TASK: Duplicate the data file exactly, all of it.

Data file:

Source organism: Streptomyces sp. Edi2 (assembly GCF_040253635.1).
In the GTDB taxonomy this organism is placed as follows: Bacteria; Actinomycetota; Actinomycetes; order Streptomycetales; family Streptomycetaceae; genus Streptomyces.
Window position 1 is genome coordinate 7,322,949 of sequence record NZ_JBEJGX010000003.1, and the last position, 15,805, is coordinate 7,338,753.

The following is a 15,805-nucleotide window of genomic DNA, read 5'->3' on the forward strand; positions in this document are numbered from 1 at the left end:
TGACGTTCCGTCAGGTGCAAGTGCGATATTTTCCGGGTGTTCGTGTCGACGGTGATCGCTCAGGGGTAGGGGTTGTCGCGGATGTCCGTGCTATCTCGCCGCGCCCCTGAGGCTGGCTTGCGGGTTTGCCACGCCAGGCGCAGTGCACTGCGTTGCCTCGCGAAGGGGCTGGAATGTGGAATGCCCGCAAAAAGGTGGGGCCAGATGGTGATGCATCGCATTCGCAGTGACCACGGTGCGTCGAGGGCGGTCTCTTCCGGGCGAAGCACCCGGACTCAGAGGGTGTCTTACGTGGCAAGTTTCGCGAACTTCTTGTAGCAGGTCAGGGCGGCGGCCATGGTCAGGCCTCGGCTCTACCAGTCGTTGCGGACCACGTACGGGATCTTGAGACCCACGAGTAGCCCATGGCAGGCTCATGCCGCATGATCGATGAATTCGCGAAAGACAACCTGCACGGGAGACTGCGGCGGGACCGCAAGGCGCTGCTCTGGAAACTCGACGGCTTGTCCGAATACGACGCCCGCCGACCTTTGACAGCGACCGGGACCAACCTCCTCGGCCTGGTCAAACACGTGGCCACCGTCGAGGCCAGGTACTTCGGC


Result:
Source organism: Streptomyces sp. Edi2 (assembly GCF_040253635.1).
In the GTDB taxonomy this organism is placed as follows: Bacteria; Actinomycetota; Actinomycetes; order Streptomycetales; family Streptomycetaceae; genus Streptomyces.
Window position 1 is genome coordinate 7,322,949 of sequence record NZ_JBEJGX010000003.1, and the last position, 15,805, is coordinate 7,338,753.

The following is a 15,805-nucleotide window of genomic DNA, read 5'->3' on the forward strand; positions in this document are numbered from 1 at the left end:
TGACGTTCCGTCAGGTGCAAGTGCGATATTTTCCGGGTGTTCGTGTCGACGGTGATCGCTCAGGGGTAGGGGTTGTCGCGGATGTCCGTGCTATCTCGCCGCGCCCCTGAGGCTGGCTTGCGGGTTTGCCACGCCAGGCGCAGTGCACTGCGTTGCCTCGCGAAGGGGCTGGAATGTGGAATGCCCGCAAAAAGGTGGGGCCAGATGGTGATGCATCGCATTCGCAGTGACCACGGTGCGTCGAGGGCGGTCTCTTCCGGGCGAAGCACCCGGACTCAGAGGGTGTCTTACGTGGCAAGTTTCGCGAACTTCTTGTAGCAGGTCAGGGCGGCGGCCATGGTCAGGCCTCGGCTCTACCAGTCGTTGCGGACCACGTACGGGATCTTGAGACCCACGAGTAGCCCATGGCAGGCTCATGCCGCATGATCGATGAATTCGCGAAAGACAACCTGCACGGGAGACTGCGGCGGGACCGCAAGGCGCTGCTCTGGAAACTCGACGGCTTGTCCGAATACGACGCCCGCCGACCTTTGACAGCGACCGGGACCAACCTCCTCGGCCTGGTCAAACACGTGGCCACCGTCGAGGCCAGGTACTTCGGC